Parks Canada is actively managing the Rabbit Creek Wildfire in Prince Albert National Park with all necessary resources.

The Agency is working diligently with provincial counterparts, local rural municipalities and communities to ensure that any potentially affected residents are informed and safe.

This page is where you will find up-to-date information related to this wildfire. Please check back regularly.

Important Bulletins - Area Closures

Prince Albert National Park

Rabbit Creek Wildfire. Update: June 4, 2018

Rabbit Creek Wildifre is now ‘being held’ – not extinguished but not expected to grow with the current weather forecast and assigned fire personnel. Parks Canada will continue to patrol the fire perimeter for remaining hotspots.

There will be no further updates on Rabbit Creek Wildfire unless there are significant changes.

Prince Albert National Park is open, trails are in good condition and businesses in Waskesiu look forward to another busy season.

The fire ban for Prince Albert National Park has been lifted.

What you need to know

  • There is no risk from Rabbit Creek Wildfire to people in Prince Albert National Park.
  • Smoke may be visible over the coming weeks as pockets of vegetation deep within the fire area burn, but it will be short-lived and should not affect the quality of peoples’ visit.

Closures remain in place for:

  • Hunters Lake Trail
  • Cookson Road from the south boundary of Prince Albert National Park by the Cookson Pasture to Mayview Road.

Current priorities

  • Fire crews will continue to patrol the fire’s perimeter and extinguish hotspots with support from a helicopter with water bucket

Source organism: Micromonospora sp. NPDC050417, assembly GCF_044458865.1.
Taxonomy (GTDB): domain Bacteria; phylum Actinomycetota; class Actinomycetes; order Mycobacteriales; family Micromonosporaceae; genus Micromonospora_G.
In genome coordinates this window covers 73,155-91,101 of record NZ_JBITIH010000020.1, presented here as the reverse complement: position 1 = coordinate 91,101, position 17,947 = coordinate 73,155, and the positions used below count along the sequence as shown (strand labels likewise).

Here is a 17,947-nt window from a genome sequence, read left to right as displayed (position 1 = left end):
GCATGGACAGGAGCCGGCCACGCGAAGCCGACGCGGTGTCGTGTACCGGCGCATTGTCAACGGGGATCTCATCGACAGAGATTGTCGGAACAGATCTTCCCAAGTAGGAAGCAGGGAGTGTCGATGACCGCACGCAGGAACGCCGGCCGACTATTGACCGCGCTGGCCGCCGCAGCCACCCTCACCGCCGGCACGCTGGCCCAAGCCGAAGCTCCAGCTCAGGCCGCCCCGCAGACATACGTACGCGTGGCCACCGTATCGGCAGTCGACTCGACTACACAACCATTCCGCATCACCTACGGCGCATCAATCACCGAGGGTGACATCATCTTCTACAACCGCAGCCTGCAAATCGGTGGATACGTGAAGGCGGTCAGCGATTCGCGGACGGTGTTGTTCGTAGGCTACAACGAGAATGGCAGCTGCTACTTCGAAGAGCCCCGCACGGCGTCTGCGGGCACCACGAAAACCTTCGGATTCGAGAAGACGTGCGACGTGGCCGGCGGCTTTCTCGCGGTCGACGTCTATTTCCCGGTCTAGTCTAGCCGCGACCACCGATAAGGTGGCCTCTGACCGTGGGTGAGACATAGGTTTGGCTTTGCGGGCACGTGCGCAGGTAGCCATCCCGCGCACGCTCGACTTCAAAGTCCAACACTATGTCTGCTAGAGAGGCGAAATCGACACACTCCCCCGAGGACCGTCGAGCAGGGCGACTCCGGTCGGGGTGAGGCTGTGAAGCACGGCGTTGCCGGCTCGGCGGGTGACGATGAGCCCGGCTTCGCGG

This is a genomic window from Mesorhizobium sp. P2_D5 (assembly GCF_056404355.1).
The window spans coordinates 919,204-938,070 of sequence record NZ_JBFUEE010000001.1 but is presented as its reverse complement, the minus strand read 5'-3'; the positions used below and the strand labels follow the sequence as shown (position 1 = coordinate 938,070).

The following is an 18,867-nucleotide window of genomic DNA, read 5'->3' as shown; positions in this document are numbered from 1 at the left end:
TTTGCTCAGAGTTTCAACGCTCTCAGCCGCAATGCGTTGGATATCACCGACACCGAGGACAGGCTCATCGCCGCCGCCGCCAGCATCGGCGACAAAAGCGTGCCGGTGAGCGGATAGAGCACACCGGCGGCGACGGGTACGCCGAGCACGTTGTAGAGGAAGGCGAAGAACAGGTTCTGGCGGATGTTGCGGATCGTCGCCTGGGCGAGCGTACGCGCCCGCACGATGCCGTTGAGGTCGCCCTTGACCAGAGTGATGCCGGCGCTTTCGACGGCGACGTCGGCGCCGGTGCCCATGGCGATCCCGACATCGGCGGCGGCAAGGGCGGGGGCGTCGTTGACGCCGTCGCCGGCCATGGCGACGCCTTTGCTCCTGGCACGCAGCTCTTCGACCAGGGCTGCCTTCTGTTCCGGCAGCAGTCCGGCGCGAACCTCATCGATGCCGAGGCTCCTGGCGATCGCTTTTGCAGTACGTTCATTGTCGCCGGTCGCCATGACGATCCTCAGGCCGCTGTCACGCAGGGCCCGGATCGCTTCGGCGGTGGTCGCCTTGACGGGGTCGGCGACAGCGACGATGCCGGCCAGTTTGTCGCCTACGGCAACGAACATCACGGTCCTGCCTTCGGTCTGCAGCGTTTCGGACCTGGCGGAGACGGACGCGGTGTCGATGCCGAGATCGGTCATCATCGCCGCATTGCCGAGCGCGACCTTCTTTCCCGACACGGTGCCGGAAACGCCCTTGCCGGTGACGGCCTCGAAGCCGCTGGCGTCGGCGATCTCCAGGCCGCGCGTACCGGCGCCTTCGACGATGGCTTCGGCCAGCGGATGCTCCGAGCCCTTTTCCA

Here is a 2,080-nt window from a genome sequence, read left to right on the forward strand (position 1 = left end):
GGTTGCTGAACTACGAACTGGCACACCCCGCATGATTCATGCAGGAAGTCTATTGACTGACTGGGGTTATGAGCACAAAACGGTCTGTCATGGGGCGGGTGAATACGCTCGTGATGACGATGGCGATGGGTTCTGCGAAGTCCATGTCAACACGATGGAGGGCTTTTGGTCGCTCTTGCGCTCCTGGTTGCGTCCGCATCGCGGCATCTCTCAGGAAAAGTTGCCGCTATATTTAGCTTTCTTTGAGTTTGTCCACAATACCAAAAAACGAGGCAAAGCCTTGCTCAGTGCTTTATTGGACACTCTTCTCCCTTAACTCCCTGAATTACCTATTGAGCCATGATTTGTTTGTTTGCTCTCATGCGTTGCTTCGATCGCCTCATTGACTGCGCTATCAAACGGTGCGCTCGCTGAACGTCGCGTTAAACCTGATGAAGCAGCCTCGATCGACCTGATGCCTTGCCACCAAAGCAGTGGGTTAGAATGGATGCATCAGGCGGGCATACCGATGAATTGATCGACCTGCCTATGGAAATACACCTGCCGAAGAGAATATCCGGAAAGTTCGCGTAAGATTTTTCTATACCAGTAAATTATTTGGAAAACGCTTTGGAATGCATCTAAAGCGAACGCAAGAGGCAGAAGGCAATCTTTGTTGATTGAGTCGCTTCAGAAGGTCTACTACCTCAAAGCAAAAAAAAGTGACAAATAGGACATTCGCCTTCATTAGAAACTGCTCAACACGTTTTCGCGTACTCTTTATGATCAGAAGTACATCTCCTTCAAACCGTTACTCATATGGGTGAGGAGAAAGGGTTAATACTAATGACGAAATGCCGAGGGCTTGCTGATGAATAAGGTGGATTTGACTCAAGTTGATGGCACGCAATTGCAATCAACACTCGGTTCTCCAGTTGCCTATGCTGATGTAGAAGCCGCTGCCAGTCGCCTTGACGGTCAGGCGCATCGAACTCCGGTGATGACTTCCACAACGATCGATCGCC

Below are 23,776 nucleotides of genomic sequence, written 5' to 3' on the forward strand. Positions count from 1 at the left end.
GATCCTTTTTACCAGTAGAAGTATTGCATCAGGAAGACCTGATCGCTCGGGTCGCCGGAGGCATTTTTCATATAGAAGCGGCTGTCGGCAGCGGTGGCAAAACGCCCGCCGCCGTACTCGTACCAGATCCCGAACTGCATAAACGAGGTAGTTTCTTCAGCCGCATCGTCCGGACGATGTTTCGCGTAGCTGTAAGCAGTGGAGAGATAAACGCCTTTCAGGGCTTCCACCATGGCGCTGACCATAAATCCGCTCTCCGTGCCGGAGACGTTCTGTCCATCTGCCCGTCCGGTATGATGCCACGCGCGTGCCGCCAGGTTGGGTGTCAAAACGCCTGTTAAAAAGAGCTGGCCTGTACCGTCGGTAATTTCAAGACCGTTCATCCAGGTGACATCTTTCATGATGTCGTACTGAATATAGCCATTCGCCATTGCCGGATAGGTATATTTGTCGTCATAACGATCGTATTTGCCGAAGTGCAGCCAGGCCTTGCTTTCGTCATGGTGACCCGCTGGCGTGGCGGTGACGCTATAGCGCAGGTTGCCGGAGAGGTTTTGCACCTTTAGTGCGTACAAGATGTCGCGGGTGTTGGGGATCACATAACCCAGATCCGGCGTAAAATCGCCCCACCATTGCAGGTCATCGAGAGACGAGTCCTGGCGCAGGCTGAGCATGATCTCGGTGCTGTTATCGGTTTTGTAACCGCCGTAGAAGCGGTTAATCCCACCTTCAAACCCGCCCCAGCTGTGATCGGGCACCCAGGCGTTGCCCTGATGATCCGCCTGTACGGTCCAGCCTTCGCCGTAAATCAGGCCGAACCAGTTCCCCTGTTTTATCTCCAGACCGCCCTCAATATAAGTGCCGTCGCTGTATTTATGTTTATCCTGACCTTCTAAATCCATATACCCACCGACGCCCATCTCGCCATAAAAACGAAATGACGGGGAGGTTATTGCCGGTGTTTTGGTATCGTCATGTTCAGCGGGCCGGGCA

Parks Canada wishes to thank all of the community partners, contractors, provincial emergency management organizations and wildland firefighting agencies from across Canada who assisted in managing Rabbit Creek Wildfire. Have a safe and enjoyable summer!

Quick facts

Location: Primarily within Prince Albert National Park.

Size (approx.): 36,665 hectares and ‘being held’

Resources: All required resources have been deployed to this incident.

  • 1 helicopter
  • 3 pieces heavy equipment
  • 21 Parks Canada fire personnel

More information: Email the Fire Information Officer at


  • Points of active fire as of June 4, 2018.
    Points of active fire

    How to interpret this map of Rabbit Creek Wildfire:

    1. The colours that make up the fire’s area burned represent its growth from May 8 through May 23. The fire perimeter has not grown significantly since then and fire personnel are extinguishing the fire 30 m (100 ft) in from the perimeter.

      Smoke may be visible over the coming weeks as islands of unburned vegetation deep within the fire unit ignite and burn out. Other pockets of unburned vegetation will survive and are called fire refugia. They represent important safe havens for plants and animals.
    2. The black stars represent points of fire activity that are detected through remote infrared imaging done early in the morning. A helicopter flies over the fire and uses GPS to mark any areas that are still have active fire. Crews will go back and extinguish those areas from the ground and by air.